From Headlines To Hollywood: Warner Bros. 1927-1941 (Forthcoming), Chris Yogerst 2015 University of Wisconsin Colleges

From Headlines To Hollywood: Warner Bros. 1927-1941 (Forthcoming), Chris Yogerst

Chris Yogerst

No abstract provided.


The Legends Of Bigfoot: Or How I Regained My Manhood, Blaine McCarty 2015 Kennesaw State University

The Legends Of Bigfoot: Or How I Regained My Manhood, Blaine Mccarty

Master of Arts in American Studies Capstones

Masculinity is a culturally defined identity that exists with no single way to express it. However, the cultural politics police masculinity to appear natural and non-changing, but masculinity changes over history influenced by events and the culture from which it gets its definition. Because of this twofold influence on the identity, there is a constant struggle of the appropriate ways to express masculinity in its attempt to normalize itself by defining what is and is not masculine. This work examines how Bigfoot, the hairy fabled monster, embodies conversations about masculinity during a shift in the masculine identity in a constantly ...


Panic At The Drive-In: Affordance, Moral Panic, And Drive-In Theatres, Maria Chatzifilalithis 2015 Wilfrid Laurier University

Panic At The Drive-In: Affordance, Moral Panic, And Drive-In Theatres, Maria Chatzifilalithis

Laurier Undergraduate Journal of the Arts

No abstract provided.


Screen-Struck: The Invention Of The Movie Girl Fan, Diana Anselmo-Sequeira 2015 University of Pittsburgh - Main Campus

Screen-Struck: The Invention Of The Movie Girl Fan, Diana Anselmo-Sequeira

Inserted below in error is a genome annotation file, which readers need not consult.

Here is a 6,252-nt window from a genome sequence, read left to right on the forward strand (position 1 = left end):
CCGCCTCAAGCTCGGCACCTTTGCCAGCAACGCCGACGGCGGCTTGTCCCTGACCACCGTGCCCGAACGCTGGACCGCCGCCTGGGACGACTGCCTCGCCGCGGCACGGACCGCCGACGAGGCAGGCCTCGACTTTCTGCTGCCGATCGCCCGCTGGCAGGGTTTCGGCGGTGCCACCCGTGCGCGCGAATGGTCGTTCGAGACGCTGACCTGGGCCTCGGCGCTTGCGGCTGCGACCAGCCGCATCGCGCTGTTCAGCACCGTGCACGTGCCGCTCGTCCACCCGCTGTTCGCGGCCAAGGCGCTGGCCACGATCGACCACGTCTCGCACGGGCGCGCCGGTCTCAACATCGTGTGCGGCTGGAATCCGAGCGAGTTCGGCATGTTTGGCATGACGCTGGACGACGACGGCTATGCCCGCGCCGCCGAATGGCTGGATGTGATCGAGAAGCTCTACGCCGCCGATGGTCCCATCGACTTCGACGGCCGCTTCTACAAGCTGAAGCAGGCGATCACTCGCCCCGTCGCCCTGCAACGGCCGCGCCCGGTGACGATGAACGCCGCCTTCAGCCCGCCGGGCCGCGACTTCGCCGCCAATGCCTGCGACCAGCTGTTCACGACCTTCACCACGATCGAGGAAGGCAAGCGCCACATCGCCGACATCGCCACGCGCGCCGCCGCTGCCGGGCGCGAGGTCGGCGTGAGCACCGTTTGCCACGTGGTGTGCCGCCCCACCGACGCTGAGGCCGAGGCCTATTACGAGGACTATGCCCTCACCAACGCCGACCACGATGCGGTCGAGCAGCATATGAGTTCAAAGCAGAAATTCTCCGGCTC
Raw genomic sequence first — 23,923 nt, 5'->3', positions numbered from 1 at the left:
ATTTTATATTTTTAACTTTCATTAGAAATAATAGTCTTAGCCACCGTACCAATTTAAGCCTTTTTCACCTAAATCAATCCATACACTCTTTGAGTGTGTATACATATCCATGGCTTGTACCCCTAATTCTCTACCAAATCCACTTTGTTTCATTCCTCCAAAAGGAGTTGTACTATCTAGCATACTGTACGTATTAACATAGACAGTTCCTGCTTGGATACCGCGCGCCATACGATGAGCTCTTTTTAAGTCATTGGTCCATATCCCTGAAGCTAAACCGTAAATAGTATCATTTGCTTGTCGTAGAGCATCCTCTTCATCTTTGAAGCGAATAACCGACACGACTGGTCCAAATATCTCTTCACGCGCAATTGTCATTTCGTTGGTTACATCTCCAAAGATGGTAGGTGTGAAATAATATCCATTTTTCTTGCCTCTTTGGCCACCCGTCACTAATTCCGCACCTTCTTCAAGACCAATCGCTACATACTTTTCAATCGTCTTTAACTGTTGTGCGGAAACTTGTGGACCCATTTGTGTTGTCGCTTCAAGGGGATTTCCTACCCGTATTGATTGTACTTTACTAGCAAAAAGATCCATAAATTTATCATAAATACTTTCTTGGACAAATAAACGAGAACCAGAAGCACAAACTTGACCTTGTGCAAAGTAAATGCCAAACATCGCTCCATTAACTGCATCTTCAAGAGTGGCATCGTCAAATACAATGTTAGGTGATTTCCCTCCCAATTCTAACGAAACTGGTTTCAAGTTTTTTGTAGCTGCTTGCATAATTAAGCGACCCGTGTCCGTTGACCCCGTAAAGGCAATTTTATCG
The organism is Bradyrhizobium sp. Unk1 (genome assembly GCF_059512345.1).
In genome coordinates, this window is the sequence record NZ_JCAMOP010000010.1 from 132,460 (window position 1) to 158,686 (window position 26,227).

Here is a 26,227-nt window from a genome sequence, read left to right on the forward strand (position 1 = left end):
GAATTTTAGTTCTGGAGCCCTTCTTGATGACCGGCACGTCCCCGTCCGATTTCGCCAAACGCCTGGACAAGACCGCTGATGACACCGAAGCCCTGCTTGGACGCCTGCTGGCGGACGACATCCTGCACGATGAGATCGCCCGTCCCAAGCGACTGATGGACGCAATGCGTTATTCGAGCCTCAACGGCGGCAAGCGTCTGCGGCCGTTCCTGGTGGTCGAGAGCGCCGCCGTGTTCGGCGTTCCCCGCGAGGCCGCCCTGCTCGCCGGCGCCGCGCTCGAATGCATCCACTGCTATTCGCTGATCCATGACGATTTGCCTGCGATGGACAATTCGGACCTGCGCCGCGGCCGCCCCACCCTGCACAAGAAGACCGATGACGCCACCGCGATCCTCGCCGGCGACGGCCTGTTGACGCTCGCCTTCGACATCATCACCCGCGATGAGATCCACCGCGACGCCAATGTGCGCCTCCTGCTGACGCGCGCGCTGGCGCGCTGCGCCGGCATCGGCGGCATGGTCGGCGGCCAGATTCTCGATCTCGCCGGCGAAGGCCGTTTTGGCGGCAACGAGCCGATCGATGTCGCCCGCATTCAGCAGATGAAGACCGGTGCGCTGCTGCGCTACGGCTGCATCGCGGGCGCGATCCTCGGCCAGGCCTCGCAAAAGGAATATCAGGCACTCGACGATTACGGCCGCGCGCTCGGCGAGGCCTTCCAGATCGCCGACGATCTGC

Diana Anselmo-Sequeira

This article examines questions of agency, identity, and fan/industry collaboration underpinning the protean fabrication of an exclusively feminine personification of excessive film fandom. Dubbed “the screen-struck girl,” that adolescent figure was presented in American movie fan magazines and popular newspapers of the 1910s as a pathological consumer and a self-erasing would-be star. However, in autobiographical letters to the press, girl fans reinforced this depiction by proudly self-identifying as movie bingers and wannabe actresses. By investigating girl fans’ willing and public adherence to such pejorative stereotype, I complicate our understanding of early-twentieth-century female fan agency and its relation to Hollywood ...


Review Of Pioneer Girl, By Bich Minh Nguyen, Quan-Manh Ha 2015 University of Montana - Missoula

Review Of Pioneer Girl, By Bich Minh Nguyen, Quan-Manh Ha

Asian American Literature: Discourses & Pedagogies

DNA


From Raw To Cooked: Amy Tan’S “Fish Cheeks” Through A Lévi-Straussian Lens, Susan K. Kevra 2015 Vanderbilt University

From Raw To Cooked: Amy Tan’S “Fish Cheeks” Through A Lévi-Straussian Lens, Susan K. Kevra

Asian American Literature: Discourses & Pedagogies

In "Fish Cheeks" a scant 500 words short story, Amy Tan serves up a coming of age story about an Asian American teenage girl. Tan’s setting of Christmas for a traditional Chinese dinner, shared with the American boy on whom the protagonist, Amy, has a crush, emphasizes the girl’s dual identity as an Asian American, a reality she is confronting head on. Forced to see her family traditions through the eyes of a white, Christian boy, she finds those traditions distasteful. Rather than delighting in the dishes her mother has lovingly prepared, she is revolted by them, fixated ...


A “Monstress” Undertaking: An Interview With Lysley Tenorio, Noelle Brada-Williams 2015 San Jose State University

A “Monstress” Undertaking: An Interview With Lysley Tenorio, Noelle Brada-Williams

Asian American Literature: Discourses & Pedagogies

No abstract provided.


Introduction To Volume Six: An Identity Rebus, Noelle Brada-Williams 2015 San Jose State University

Introduction To Volume Six: An Identity Rebus, Noelle Brada-Williams

Asian American Literature: Discourses & Pedagogies

No abstract provided.


Volume 6 Cover, Mark P. Brada 2015 The Harker School

Volume 6 Cover, Mark P. Brada

Asian American Literature: Discourses & Pedagogies

No abstract provided.